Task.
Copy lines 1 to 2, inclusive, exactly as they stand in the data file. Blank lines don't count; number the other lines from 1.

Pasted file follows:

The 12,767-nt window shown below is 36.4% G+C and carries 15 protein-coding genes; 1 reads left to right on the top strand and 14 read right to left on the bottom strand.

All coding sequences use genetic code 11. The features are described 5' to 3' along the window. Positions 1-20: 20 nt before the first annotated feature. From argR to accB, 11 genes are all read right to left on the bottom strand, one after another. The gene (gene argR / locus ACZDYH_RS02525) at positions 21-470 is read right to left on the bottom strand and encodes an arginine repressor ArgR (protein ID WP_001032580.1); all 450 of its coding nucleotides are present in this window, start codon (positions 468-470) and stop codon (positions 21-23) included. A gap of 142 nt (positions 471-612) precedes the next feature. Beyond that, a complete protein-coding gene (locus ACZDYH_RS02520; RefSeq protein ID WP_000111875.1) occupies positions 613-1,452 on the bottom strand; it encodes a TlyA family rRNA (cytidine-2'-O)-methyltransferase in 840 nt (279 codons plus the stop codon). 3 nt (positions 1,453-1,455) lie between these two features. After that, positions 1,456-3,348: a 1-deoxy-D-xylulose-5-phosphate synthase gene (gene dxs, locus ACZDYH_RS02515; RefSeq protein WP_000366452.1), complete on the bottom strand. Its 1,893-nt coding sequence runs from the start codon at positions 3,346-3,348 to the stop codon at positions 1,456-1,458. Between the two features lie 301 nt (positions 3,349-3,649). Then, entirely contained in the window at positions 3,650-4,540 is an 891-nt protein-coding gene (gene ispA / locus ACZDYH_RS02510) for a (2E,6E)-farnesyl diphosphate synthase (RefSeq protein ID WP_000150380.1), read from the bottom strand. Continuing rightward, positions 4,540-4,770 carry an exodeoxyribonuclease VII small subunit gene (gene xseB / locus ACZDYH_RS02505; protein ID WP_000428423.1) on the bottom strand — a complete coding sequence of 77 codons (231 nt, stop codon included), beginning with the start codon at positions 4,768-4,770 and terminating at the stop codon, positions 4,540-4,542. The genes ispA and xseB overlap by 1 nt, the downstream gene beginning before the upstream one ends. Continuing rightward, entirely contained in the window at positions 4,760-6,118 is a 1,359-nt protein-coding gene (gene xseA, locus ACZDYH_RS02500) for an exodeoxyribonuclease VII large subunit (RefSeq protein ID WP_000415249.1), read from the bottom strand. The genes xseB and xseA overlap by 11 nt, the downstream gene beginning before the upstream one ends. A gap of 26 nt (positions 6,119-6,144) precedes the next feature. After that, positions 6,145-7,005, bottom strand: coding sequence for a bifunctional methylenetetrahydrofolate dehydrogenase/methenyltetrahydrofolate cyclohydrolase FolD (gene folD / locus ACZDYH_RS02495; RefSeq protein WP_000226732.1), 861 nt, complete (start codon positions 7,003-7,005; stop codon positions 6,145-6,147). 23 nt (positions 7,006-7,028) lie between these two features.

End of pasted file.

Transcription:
The 12,767-nt window shown below is 36.4% G+C and carries 15 protein-coding genes; 1 reads left to right on the top strand and 14 read right to left on the bottom strand.

All coding sequences use genetic code 11. The features are described 5' to 3' along the window. Positions 1-20: 20 nt before the first annotated feature. From argR to accB, 11 genes are all read right to left on the bottom strand, one after another. The gene (gene argR / locus ACZDYH_RS02525) at positions 21-470 is read right to left on the bottom strand and encodes an arginine repressor ArgR (protein ID WP_001032580.1); all 450 of its coding nucleotides are present in this window, start codon (positions 468-470) and stop codon (positions 21-23) included. A gap of 142 nt (positions 471-612) precedes the next feature. Beyond that, a complete protein-coding gene (locus ACZDYH_RS02520; RefSeq protein ID WP_000111875.1) occupies positions 613-1,452 on the bottom strand; it encodes a TlyA family rRNA (cytidine-2'-O)-methyltransferase in 840 nt (279 codons plus the stop codon). 3 nt (positions 1,453-1,455) lie between these two features. After that, positions 1,456-3,348: a 1-deoxy-D-xylulose-5-phosphate synthase gene (gene dxs, locus ACZDYH_RS02515; RefSeq protein WP_000366452.1), complete on the bottom strand. Its 1,893-nt coding sequence runs from the start codon at positions 3,346-3,348 to the stop codon at positions 1,456-1,458. Between the two features lie 301 nt (positions 3,349-3,649). Then, entirely contained in the window at positions 3,650-4,540 is an 891-nt protein-coding gene (gene ispA / locus ACZDYH_RS02510) for a (2E,6E)-farnesyl diphosphate synthase (RefSeq protein ID WP_000150380.1), read from the bottom strand. Continuing rightward, positions 4,540-4,770 carry an exodeoxyribonuclease VII small subunit gene (gene xseB / locus ACZDYH_RS02505; protein ID WP_000428423.1) on the bottom strand — a complete coding sequence of 77 codons (231 nt, stop codon included), beginning with the start codon at positions 4,768-4,770 and terminating at the stop codon, positions 4,540-4,542. The genes ispA and xseB overlap by 1 nt, the downstream gene beginning before the upstream one ends. Continuing rightward, entirely contained in the window at positions 4,760-6,118 is a 1,359-nt protein-coding gene (gene xseA, locus ACZDYH_RS02500) for an exodeoxyribonuclease VII large subunit (RefSeq protein ID WP_000415249.1), read from the bottom strand. The genes xseB and xseA overlap by 11 nt, the downstream gene beginning before the upstream one ends. A gap of 26 nt (positions 6,119-6,144) precedes the next feature. After that, positions 6,145-7,005, bottom strand: coding sequence for a bifunctional methylenetetrahydrofolate dehydrogenase/methenyltetrahydrofolate cyclohydrolase FolD (gene folD / locus ACZDYH_RS02495; RefSeq protein WP_000226732.1), 861 nt, complete (start codon positions 7,003-7,005; stop codon positions 6,145-6,147). 23 nt (positions 7,006-7,028) lie between these two features.